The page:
Koala habitat at risk if Glossodia development proceeds

A proposal for a caravan park at Glossodia has raised the hackles of locals following sightings of koalas at a nearby property.

East Kurrajong's Christine Tyler, whose property backs on to the proposed Wattle Crescent development, said she had seen koalas on her property and was concerned any land clearing would place the already-vulnerable species further at risk.

Residents gather at Wattle Crescent, Glossodia to object to a development application for a caravan park on the site. Picture: Geoff Jones

Residents gather at Wattle Crescent, Glossodia to object to a development application for a caravan park on the site. Picture: Geoff Jones

"It's been so dry that I've been leaving water out for the koalas," Ms Tyler told the Gazette.

She wrote on Facebook that she was concerned about the number of koalas that had died and been injured by recent bushfires: "The koalas need every fighting chance to survive. Most of their homes and food sources have been destroyed."

"I don't want a caravan park on my back doorstep but I'm more concerned with out beautiful wildlife and want to give them a voice so they have a future," she wrote.

Dr Kellie Leigh from Science for Wildlife - a group that has been researching and lobbying for koalas in the Hawkesbury and Blue Mountains - confirmed the proposed caravan site contained prime koala habitat.

She said if koalas had been spotted on Ms Tyler's East Kurrajong block, there's no reason they wouldn't also be on the adjoining Wattle Crescent land.

"Based on our maps the development will impact preferred koala habitats, we know koalas use these vegetation types and they contain food trees that are favourites for koalas," Dr Leigh told the Gazette.

Animals spotted: A koala spotted on an East Kurrajong property that backs on to the site for a proposed caravan park in Glossodia. Picture: Christine Tyler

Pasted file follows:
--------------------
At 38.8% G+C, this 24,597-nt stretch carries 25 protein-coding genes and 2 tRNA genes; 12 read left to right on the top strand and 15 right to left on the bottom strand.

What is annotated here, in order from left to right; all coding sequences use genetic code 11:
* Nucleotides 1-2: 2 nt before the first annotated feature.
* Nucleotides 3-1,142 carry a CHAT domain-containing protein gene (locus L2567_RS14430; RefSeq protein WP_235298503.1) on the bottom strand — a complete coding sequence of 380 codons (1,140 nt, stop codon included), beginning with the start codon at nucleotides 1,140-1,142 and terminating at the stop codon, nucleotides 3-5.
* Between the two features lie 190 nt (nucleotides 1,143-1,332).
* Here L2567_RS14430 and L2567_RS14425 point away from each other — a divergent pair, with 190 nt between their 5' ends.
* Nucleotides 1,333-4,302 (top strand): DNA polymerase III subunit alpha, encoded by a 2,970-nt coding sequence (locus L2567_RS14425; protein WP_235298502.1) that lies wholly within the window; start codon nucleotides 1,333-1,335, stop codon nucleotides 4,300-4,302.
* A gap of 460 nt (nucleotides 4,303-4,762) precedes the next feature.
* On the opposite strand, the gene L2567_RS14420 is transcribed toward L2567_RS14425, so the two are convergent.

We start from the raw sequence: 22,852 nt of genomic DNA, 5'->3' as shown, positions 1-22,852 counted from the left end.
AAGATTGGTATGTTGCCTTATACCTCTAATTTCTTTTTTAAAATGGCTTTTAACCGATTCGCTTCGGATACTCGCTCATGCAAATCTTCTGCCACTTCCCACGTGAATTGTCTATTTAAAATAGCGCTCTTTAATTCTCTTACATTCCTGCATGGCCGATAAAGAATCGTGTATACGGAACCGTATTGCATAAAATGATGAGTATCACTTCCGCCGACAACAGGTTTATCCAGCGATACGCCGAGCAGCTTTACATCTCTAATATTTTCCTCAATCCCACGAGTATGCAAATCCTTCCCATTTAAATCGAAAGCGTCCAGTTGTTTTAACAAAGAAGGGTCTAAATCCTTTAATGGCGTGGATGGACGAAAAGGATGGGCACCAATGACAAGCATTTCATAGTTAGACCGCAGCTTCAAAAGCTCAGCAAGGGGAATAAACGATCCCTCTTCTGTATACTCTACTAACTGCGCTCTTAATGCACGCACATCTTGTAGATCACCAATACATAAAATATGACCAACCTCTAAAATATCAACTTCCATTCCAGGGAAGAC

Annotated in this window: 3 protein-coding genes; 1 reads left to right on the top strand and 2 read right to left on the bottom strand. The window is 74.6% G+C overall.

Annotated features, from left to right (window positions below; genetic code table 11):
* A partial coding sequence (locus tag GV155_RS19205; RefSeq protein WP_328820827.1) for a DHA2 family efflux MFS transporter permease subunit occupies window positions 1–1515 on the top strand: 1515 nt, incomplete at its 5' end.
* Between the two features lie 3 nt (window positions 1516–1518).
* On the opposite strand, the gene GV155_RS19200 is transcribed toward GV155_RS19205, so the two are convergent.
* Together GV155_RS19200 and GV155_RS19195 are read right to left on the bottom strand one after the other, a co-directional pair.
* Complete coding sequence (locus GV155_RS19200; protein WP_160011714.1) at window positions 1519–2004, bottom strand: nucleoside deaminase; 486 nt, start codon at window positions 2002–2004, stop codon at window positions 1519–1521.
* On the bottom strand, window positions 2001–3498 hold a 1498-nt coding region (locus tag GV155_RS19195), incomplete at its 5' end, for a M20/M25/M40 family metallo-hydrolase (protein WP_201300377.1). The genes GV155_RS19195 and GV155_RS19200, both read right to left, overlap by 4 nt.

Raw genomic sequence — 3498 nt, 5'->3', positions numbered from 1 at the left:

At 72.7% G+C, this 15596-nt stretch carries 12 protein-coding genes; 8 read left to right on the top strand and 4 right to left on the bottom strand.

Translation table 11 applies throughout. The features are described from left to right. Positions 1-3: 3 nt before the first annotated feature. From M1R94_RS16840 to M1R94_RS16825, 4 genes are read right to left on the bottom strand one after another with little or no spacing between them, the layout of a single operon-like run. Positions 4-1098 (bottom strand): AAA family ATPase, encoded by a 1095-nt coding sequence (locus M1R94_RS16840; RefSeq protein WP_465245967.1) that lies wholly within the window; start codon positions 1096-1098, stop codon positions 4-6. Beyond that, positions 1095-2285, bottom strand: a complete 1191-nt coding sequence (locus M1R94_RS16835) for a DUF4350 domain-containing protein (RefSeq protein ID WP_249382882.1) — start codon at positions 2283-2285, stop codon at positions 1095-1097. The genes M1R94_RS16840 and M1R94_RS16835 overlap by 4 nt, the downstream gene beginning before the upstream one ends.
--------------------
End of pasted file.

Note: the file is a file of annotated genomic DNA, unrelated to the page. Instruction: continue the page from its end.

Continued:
Animals spotted: A koala spotted on an East Kurrajong property that backs on to the site for a proposed caravan park in Glossodia. Picture: Christine Tyler

"The Hawkesbury has a nationally significant and growing koala population, but habitat fragmentation is already a big issue for them. Every year more koalas are moving into the developed area, particularly into these areas that have the right food trees.

"We should be prioritising reconnecting koala habitats and maintaining the trees that are most important to them. This is even more critical right now with the Gospers Mountain fire burning large tracts of koala habitat inside the National Parks."

The Gospers Mountain fire is burning in the Wollemi and Yengo National Parks, and Parr State Recreation areas.

A Science for Wildlife fundraising page stated there were growing populations of koalas in Wollemi National Park and Kanangra-Boyd National Park: "We have also discovered they are the most genetically diverse koalas in the country and therefore critical for conservation of the species."

Dr Leigh urged locals who spotted koalas around the Hawkesbury to register their sightings on scienceforwildlife.org (click on 'How to Help' and then 'Report a koala sighting').

Suitable habitat: A Science for Wildlife map showing suitable koala habitat on the site for the proposed caravan park at Glossodia. Picture: Science for Wildlife

Suitable habitat: A Science for Wildlife map showing suitable koala habitat on the site for the proposed caravan park at Glossodia. Picture: Science for Wildlife

She also called for locals to donate to the fundraiser to help the group scale-up their efforts and map where koalas are living and which areas they are moving into in response to the fires.